Exploration at Poti Malal, Argentina 2002
by Tim Francis
This was our third visit to Malargüe and the focus this year was to be the Late Jurassic gypsum outcrops of the Poti Malal valley. Our main objective was to thoroughly explore the valley and note methodically any points of spelaeological interest. Due to the huge distances involved and variable road quality we elected to camp rather than drive in and out of Malargüe each day. A secondary aim was to push a couple of new caves that El Instituto Argentino De Investigaciones Espeleológicas (I.N.A.E.) had explored on a rather cold and wet day in November 2001. It was also hoped that we might have time to visit a couple of other sites in the area and almost certainly Cueva del Tigré. Our visit coincided with a Curso de Rescate en Cavernas to be run by la Comisión de Espeleosocorro de la FEALC (the Caribbean and Latin American Caving Federation) and supported by la Federación Argentina de Espeleología (F.A.d.E.). I.N.A.E. were hosting the event.
Cueva del Tigré
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Tigré, an old favourite, is the nearest cave to Malargüe and hence the first cave that we normally pop down just to get ourselves back into the swing of caving, Argentinean style. A feature of the entrance used to be a large metal staircase which made access extremely easy for adventurous tourists and vandals alike. The cave was going to be used later in the week for the rescue training curso (we were not going to be delegates) and hence the local cavers were keen to see its removal. Recently I.N.A.E. had finally been able to drag the whole thing out using a lorry and hence the cave 'luego de retirada la escalera' now has a pleasant 15ft entrance pitch. The ladder removal and general clean up was reported in Los Andes, a regional newspaper for the state of Mendoza, with Carlos commenting that "encontramos enormes cantidades de basura, antorchas, casquillos de bala y restos de comida".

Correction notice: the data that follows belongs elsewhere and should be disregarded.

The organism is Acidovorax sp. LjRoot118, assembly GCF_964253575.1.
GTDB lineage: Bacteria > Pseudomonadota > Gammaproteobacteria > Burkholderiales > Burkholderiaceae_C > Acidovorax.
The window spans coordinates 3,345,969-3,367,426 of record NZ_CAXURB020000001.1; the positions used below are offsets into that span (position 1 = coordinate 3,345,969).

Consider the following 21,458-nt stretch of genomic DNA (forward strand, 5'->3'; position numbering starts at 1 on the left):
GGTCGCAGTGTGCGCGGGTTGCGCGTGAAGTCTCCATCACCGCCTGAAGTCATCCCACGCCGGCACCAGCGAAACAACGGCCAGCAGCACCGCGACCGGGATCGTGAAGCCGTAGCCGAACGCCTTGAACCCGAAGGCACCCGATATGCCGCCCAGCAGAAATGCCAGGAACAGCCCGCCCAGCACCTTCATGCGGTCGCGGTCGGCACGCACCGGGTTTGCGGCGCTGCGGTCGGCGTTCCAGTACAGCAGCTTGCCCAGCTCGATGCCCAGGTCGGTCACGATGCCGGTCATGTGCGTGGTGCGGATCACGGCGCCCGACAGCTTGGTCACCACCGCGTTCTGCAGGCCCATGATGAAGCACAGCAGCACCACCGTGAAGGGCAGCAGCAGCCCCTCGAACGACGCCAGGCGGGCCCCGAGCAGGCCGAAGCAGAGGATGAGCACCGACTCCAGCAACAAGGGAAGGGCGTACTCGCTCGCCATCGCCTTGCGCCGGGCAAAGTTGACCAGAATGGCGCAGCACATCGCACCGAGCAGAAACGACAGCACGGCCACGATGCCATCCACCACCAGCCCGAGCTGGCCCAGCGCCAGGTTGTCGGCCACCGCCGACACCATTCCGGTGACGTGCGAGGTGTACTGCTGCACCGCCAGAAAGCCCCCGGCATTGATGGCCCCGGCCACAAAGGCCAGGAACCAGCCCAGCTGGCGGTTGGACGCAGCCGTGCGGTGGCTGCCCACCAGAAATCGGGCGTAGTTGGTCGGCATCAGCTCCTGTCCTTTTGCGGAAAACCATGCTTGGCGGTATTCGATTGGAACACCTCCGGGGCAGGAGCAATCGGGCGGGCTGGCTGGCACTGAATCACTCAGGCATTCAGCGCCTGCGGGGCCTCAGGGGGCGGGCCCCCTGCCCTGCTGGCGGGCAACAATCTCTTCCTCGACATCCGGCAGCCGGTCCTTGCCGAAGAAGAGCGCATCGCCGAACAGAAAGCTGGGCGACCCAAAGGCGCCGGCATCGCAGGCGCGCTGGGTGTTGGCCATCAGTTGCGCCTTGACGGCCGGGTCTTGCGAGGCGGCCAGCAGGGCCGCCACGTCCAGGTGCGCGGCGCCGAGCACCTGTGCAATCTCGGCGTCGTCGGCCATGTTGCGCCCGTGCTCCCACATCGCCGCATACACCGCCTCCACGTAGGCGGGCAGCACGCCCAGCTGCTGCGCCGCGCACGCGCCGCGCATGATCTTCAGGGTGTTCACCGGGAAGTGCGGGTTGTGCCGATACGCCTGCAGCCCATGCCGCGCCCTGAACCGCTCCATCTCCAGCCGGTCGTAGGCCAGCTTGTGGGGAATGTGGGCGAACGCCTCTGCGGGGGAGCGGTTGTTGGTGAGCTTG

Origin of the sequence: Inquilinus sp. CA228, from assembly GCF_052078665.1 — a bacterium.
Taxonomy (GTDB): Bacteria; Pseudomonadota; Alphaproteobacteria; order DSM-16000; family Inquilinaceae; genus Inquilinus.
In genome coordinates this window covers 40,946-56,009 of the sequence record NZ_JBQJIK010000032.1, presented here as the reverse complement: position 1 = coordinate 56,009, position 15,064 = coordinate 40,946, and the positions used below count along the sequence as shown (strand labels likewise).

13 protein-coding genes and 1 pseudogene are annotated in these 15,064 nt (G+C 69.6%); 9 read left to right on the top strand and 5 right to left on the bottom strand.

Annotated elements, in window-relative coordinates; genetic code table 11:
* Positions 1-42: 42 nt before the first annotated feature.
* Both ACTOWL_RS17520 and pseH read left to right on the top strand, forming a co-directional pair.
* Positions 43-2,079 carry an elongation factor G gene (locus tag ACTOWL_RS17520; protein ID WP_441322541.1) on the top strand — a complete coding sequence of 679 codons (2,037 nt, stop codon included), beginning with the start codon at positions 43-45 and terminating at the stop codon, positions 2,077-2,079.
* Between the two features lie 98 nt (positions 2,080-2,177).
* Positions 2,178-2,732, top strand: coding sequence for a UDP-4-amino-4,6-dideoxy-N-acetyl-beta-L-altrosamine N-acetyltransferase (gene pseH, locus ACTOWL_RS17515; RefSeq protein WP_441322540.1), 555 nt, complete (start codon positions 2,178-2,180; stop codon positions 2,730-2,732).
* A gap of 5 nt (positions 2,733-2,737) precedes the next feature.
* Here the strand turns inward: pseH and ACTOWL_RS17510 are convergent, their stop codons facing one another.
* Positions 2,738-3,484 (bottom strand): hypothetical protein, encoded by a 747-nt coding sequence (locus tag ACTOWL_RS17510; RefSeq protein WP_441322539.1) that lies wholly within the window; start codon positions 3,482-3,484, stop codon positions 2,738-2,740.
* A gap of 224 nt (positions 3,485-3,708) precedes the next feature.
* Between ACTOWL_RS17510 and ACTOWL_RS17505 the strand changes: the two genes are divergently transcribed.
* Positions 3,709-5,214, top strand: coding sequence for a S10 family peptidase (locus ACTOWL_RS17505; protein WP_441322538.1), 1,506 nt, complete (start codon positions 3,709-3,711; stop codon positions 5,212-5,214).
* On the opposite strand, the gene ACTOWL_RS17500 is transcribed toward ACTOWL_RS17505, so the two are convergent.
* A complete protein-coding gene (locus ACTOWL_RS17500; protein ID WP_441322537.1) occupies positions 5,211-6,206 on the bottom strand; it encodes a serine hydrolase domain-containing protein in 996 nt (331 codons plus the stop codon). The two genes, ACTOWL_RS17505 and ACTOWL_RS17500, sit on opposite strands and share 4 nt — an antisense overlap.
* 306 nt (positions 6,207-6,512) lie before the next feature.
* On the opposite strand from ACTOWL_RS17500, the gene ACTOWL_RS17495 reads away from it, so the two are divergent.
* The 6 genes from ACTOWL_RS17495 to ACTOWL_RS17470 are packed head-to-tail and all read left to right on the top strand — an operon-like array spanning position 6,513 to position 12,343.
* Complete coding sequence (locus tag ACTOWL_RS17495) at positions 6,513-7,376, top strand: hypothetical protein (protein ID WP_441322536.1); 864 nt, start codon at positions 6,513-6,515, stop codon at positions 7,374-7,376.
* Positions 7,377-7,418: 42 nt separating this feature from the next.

The MCG elected to drop the pitch using a short length of ladder rigged from a natural belay whilst the others went for a suicidal single rope hang from a pair of extremely suspect and blatantly wobbly anchors. These were a couple of angle irons bashed into the rock and held in place by concrete. So fearing for their health, I converted the 'rigging' into an Y-hang backed up by a couple of shrubs. True Tim-style expedition rigging but it held. Next year we'll take along the bolting kit and sort the thing out. Various bits of kit were cobbled together from the I.N.A.E. tackle store to enable Rubén, Diego and Ariel to get in a spot of SRT training.
At the sharp end our old dig from 2001 was still draughting a hoolie but the focus of this years rummage was up flow - the cave being a lava tube rather than water formed. A low sandy section, spotted by Peat, was opened up at the end of the low crawl on the right but there doesn't seem to be a way on. However later in March I.N.A.E. reported some further progress here so I'm intrigued to see whether there is actually a way on.
Poti Malal Valley
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Camp was established on the inside of a meander just upstream of a small resurgence. Although this meant that we were extremely exposed to dust whipped up by the strong winds, conditions were generally comfortable enough. The ubiquitous goats didn't seem to come over this side of the river so we were rarely disturbed. The downside was that the car was parked on the other side of the river and wading across with gear was extremely uncomfortable, particularly in the morning when the water was extremely cold. By the end of the afternoon the blazing heat allows the water to warm up sufficiently to make a swim rather pleasant. After a long hot walk and dusty day in the hills that's just what you need.